Remember the Arab Spring? In March 2011, peaceful protests against the Bashir al-Assad government erupted in Syria, following closely the political upheavals in Tunisia, Egypt, and Libya. Initially, protesters called for policy changes; after massive repression, they began mobilizing for regime change. Since March 2011, Syria’s civil war has resulted in more than 40,000 deaths and nearly half a million refugees. And with recent territorial gains by the opposition forces, it seems unlikely that the war will de-escalate any time soon. Even with all this violence, is it appropriate to call Syria a failed state? The clear answer is “not yet.”
The Syrian war is fundamentally a struggle for control of state institutions. The Free Syria Army is seeking to overturn the decades-long rule of the repressive Assad dynasty. The opposition is striving to take over control of the Syrian state, not to undermine state institutions. Unless the civil war drags on for many more months, Syria will re-emerge as a critically weak, but not failed, state.
In 2008, the Brookings Institution released an excellent global assessment of state fragility. Co-authored by Susan Rice, current U.S. Ambassador to the United Nations, the assessment identified Syria as a “state to watch”:
In Syria, President Bashar al-Assad has failed to promote economic prosperity, despite having promised reform of the country’s state-run economy. Syria’s low score in the economic sphere derives primarily from slow growth and inadequate regulatory quality. In the political arena, repression and government control of the media continue to stifle political opposition and dissent. (pp. 20-21)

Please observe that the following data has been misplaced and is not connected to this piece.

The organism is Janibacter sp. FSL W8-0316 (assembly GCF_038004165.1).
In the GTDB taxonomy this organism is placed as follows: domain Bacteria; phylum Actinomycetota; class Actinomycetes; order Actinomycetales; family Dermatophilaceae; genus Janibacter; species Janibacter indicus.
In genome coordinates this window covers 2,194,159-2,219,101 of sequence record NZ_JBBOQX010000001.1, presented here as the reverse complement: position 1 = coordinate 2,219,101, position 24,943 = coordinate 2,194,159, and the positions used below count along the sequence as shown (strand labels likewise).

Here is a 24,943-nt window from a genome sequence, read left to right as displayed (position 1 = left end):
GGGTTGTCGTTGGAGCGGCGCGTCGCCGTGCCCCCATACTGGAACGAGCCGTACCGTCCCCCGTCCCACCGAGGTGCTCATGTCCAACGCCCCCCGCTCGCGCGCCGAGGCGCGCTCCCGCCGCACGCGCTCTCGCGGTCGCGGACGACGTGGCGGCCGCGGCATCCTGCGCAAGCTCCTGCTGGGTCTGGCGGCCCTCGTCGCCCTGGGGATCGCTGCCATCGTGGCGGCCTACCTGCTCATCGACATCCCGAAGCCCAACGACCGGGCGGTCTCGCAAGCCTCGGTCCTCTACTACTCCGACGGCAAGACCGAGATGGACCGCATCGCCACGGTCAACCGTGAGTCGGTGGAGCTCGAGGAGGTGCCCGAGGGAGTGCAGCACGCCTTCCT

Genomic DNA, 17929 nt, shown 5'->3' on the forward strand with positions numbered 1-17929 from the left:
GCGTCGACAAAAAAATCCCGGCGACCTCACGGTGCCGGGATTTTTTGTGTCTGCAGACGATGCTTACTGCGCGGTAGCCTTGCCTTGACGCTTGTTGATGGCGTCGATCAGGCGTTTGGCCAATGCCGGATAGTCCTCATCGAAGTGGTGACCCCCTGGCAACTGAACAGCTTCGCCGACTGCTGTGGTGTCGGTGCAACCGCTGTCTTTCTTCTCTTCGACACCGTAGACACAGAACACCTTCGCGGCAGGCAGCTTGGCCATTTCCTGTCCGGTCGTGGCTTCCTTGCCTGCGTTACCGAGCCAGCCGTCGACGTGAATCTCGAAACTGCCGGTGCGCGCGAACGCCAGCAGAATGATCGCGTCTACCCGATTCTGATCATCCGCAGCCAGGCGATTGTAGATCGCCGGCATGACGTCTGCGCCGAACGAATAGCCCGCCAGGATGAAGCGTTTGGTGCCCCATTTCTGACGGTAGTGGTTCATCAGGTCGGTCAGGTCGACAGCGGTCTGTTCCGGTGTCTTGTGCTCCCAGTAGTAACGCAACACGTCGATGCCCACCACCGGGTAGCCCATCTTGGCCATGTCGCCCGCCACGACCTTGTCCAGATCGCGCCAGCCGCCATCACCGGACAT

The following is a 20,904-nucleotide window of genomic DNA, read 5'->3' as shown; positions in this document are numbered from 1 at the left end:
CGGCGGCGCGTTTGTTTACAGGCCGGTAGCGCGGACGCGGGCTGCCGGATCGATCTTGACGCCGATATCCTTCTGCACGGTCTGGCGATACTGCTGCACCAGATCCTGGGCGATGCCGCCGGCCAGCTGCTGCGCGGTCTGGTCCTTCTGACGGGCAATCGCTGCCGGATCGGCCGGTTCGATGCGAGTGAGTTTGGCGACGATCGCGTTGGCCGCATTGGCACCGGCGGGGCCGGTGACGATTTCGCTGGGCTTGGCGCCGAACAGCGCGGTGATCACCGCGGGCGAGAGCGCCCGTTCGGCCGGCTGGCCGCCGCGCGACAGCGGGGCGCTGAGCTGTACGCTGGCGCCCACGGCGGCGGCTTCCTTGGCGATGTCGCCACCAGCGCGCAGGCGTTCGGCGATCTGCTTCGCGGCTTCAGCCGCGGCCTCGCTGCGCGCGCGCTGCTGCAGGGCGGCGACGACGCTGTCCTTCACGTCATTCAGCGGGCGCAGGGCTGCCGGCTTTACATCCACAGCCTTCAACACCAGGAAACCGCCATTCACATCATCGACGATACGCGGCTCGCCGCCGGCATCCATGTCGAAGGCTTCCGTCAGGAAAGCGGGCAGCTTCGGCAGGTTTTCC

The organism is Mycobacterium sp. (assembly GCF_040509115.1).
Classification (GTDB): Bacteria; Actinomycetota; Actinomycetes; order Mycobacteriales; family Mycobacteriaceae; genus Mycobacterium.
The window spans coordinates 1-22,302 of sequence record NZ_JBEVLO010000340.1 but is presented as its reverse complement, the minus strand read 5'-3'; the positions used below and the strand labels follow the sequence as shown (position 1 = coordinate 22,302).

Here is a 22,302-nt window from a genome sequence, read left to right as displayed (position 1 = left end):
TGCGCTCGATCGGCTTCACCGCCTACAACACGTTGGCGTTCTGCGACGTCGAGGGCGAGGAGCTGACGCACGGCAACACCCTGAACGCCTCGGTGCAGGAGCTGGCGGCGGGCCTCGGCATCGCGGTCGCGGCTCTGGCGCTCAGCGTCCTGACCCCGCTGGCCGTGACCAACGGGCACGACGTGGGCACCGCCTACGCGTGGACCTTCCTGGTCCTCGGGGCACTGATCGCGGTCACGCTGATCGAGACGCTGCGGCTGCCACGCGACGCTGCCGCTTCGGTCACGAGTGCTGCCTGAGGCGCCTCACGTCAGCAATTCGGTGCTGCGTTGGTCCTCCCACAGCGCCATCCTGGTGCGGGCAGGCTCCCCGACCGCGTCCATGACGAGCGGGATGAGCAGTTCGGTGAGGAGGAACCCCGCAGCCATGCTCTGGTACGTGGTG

The last sentence seems quite prescient, given the events of the last two years. Even so, the key crossroads state of the Middle East was not labeled as a failed state or a critically weak state, and for good reason.
In the Rice report, and in more recent data, Syria fares well in terms of human development indicators. The country boasts an adult literacy rate of over 85 percent. Before the war, adult life expectancy was four years above the world average of 70 years. Infant mortality was comparatively low for a developing country. And Syria’s Human Development Index score was about average for its region, and much higher than most failed states.
Yes, more than a year of war is beginning to exact a heavy toll on the country’s population, economy, and infrastructure. Syria will not instantly recover from this dark era. It is, however, worth recalling another post-conflict state that many wrongly called a failed state in the 1990s.
In years immediately before and after the genocide of 1994, Rwanda was not a failed state. It was a state afflicted by widespread atrocities, but the country had and has relatively effective governmental institutions, and most Rwandans deem state institutions as legitimate. Just as Rwanda’s (economic) development has surprised many in the post-1994 period, post-civil war Syria could surprise many with an era of rapid reform and progress. With or without Assad, post-war Syria will have key advantages that most failed states do not have.